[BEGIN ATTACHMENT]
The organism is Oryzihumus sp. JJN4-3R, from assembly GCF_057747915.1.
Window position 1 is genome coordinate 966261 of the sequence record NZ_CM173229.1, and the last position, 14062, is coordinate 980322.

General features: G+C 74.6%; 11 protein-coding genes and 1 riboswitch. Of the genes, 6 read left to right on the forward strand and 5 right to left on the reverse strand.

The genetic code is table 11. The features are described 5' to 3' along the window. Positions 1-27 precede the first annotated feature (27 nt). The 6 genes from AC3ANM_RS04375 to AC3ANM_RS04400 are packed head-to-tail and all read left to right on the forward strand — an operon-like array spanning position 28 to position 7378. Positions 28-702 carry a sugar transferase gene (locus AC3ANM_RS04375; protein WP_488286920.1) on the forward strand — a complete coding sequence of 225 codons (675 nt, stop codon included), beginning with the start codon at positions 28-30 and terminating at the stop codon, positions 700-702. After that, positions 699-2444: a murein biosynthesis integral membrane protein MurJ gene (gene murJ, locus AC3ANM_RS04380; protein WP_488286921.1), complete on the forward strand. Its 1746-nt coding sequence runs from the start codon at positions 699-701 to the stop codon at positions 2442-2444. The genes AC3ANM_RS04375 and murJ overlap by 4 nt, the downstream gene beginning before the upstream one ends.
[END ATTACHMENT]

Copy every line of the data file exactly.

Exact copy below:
The organism is Oryzihumus sp. JJN4-3R, from assembly GCF_057747915.1.
Window position 1 is genome coordinate 966261 of the sequence record NZ_CM173229.1, and the last position, 14062, is coordinate 980322.

General features: G+C 74.6%; 11 protein-coding genes and 1 riboswitch. Of the genes, 6 read left to right on the forward strand and 5 right to left on the reverse strand.

The genetic code is table 11. The features are described 5' to 3' along the window. Positions 1-27 precede the first annotated feature (27 nt). The 6 genes from AC3ANM_RS04375 to AC3ANM_RS04400 are packed head-to-tail and all read left to right on the forward strand — an operon-like array spanning position 28 to position 7378. Positions 28-702 carry a sugar transferase gene (locus AC3ANM_RS04375; protein WP_488286920.1) on the forward strand — a complete coding sequence of 225 codons (675 nt, stop codon included), beginning with the start codon at positions 28-30 and terminating at the stop codon, positions 700-702. After that, positions 699-2444: a murein biosynthesis integral membrane protein MurJ gene (gene murJ, locus AC3ANM_RS04380; protein WP_488286921.1), complete on the forward strand. Its 1746-nt coding sequence runs from the start codon at positions 699-701 to the stop codon at positions 2442-2444. The genes AC3ANM_RS04375 and murJ overlap by 4 nt, the downstream gene beginning before the upstream one ends.